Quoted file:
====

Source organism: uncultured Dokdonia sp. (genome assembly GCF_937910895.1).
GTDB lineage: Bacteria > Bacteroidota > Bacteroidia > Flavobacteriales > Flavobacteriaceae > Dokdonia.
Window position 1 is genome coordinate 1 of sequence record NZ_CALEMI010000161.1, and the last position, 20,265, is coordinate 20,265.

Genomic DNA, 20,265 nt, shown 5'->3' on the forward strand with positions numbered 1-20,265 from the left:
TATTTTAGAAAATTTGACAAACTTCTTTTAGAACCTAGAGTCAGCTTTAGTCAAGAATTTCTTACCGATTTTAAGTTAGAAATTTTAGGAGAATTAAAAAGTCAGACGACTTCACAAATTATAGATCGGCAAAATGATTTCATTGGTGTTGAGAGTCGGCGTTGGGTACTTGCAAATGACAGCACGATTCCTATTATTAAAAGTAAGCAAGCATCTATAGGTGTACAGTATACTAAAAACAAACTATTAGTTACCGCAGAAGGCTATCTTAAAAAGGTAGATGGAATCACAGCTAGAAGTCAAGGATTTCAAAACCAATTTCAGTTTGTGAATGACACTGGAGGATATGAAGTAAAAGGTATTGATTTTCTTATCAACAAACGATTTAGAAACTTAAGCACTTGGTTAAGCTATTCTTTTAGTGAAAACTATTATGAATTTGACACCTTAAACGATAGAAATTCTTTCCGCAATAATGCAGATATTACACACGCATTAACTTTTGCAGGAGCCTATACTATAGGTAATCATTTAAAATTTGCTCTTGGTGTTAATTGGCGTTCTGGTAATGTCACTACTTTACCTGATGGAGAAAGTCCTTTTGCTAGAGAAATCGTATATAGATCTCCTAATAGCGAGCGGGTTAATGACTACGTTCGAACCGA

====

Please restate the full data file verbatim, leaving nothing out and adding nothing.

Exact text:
Source organism: uncultured Dokdonia sp. (genome assembly GCF_937910895.1).
GTDB lineage: Bacteria > Bacteroidota > Bacteroidia > Flavobacteriales > Flavobacteriaceae > Dokdonia.
Window position 1 is genome coordinate 1 of sequence record NZ_CALEMI010000161.1, and the last position, 20,265, is coordinate 20,265.

Genomic DNA, 20,265 nt, shown 5'->3' on the forward strand with positions numbered 1-20,265 from the left:
TATTTTAGAAAATTTGACAAACTTCTTTTAGAACCTAGAGTCAGCTTTAGTCAAGAATTTCTTACCGATTTTAAGTTAGAAATTTTAGGAGAATTAAAAAGTCAGACGACTTCACAAATTATAGATCGGCAAAATGATTTCATTGGTGTTGAGAGTCGGCGTTGGGTACTTGCAAATGACAGCACGATTCCTATTATTAAAAGTAAGCAAGCATCTATAGGTGTACAGTATACTAAAAACAAACTATTAGTTACCGCAGAAGGCTATCTTAAAAAGGTAGATGGAATCACAGCTAGAAGTCAAGGATTTCAAAACCAATTTCAGTTTGTGAATGACACTGGAGGATATGAAGTAAAAGGTATTGATTTTCTTATCAACAAACGATTTAGAAACTTAAGCACTTGGTTAAGCTATTCTTTTAGTGAAAACTATTATGAATTTGACACCTTAAACGATAGAAATTCTTTCCGCAATAATGCAGATATTACACACGCATTAACTTTTGCAGGAGCCTATACTATAGGTAATCATTTAAAATTTGCTCTTGGTGTTAATTGGCGTTCTGGTAATGTCACTACTTTACCTGATGGAGAAAGTCCTTTTGCTAGAGAAATCGTATATAGATCTCCTAATAGCGAGCGGGTTAATGACTACGTTCGAACCGA